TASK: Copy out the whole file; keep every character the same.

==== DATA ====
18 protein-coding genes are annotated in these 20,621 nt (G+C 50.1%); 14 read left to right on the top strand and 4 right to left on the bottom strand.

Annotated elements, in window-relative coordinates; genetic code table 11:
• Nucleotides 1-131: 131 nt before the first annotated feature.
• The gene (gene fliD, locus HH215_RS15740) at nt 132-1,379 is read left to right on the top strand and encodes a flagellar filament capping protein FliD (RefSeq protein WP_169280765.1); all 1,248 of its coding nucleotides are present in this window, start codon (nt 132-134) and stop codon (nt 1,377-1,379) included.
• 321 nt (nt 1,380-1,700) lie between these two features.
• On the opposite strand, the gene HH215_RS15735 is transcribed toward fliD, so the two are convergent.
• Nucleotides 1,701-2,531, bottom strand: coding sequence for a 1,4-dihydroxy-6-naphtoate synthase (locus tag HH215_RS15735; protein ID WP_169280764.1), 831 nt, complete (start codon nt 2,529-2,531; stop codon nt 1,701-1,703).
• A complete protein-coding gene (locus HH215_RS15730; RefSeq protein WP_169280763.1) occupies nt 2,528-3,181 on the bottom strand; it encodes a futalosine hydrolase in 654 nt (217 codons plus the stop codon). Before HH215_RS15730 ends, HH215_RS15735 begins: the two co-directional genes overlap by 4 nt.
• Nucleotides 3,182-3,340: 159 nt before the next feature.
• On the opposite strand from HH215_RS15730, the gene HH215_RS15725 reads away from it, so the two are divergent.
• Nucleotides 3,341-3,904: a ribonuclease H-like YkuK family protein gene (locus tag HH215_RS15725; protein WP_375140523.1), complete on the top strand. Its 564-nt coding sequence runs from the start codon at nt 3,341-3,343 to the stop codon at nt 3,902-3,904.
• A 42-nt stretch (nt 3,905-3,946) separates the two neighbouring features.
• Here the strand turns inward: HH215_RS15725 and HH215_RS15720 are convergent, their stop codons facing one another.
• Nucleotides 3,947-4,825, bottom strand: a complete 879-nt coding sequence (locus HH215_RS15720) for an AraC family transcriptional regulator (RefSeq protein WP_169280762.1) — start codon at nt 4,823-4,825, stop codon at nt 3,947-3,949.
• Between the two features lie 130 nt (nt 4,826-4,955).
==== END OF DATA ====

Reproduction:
18 protein-coding genes are annotated in these 20,621 nt (G+C 50.1%); 14 read left to right on the top strand and 4 right to left on the bottom strand.

Annotated elements, in window-relative coordinates; genetic code table 11:
• Nucleotides 1-131: 131 nt before the first annotated feature.
• The gene (gene fliD, locus HH215_RS15740) at nt 132-1,379 is read left to right on the top strand and encodes a flagellar filament capping protein FliD (RefSeq protein WP_169280765.1); all 1,248 of its coding nucleotides are present in this window, start codon (nt 132-134) and stop codon (nt 1,377-1,379) included.
• 321 nt (nt 1,380-1,700) lie between these two features.
• On the opposite strand, the gene HH215_RS15735 is transcribed toward fliD, so the two are convergent.
• Nucleotides 1,701-2,531, bottom strand: coding sequence for a 1,4-dihydroxy-6-naphtoate synthase (locus tag HH215_RS15735; protein ID WP_169280764.1), 831 nt, complete (start codon nt 2,529-2,531; stop codon nt 1,701-1,703).
• A complete protein-coding gene (locus HH215_RS15730; RefSeq protein WP_169280763.1) occupies nt 2,528-3,181 on the bottom strand; it encodes a futalosine hydrolase in 654 nt (217 codons plus the stop codon). Before HH215_RS15730 ends, HH215_RS15735 begins: the two co-directional genes overlap by 4 nt.
• Nucleotides 3,182-3,340: 159 nt before the next feature.
• On the opposite strand from HH215_RS15730, the gene HH215_RS15725 reads away from it, so the two are divergent.
• Nucleotides 3,341-3,904: a ribonuclease H-like YkuK family protein gene (locus tag HH215_RS15725; protein WP_375140523.1), complete on the top strand. Its 564-nt coding sequence runs from the start codon at nt 3,341-3,343 to the stop codon at nt 3,902-3,904.
• A 42-nt stretch (nt 3,905-3,946) separates the two neighbouring features.
• Here the strand turns inward: HH215_RS15725 and HH215_RS15720 are convergent, their stop codons facing one another.
• Nucleotides 3,947-4,825, bottom strand: a complete 879-nt coding sequence (locus HH215_RS15720) for an AraC family transcriptional regulator (RefSeq protein WP_169280762.1) — start codon at nt 4,823-4,825, stop codon at nt 3,947-3,949.
• Between the two features lie 130 nt (nt 4,826-4,955).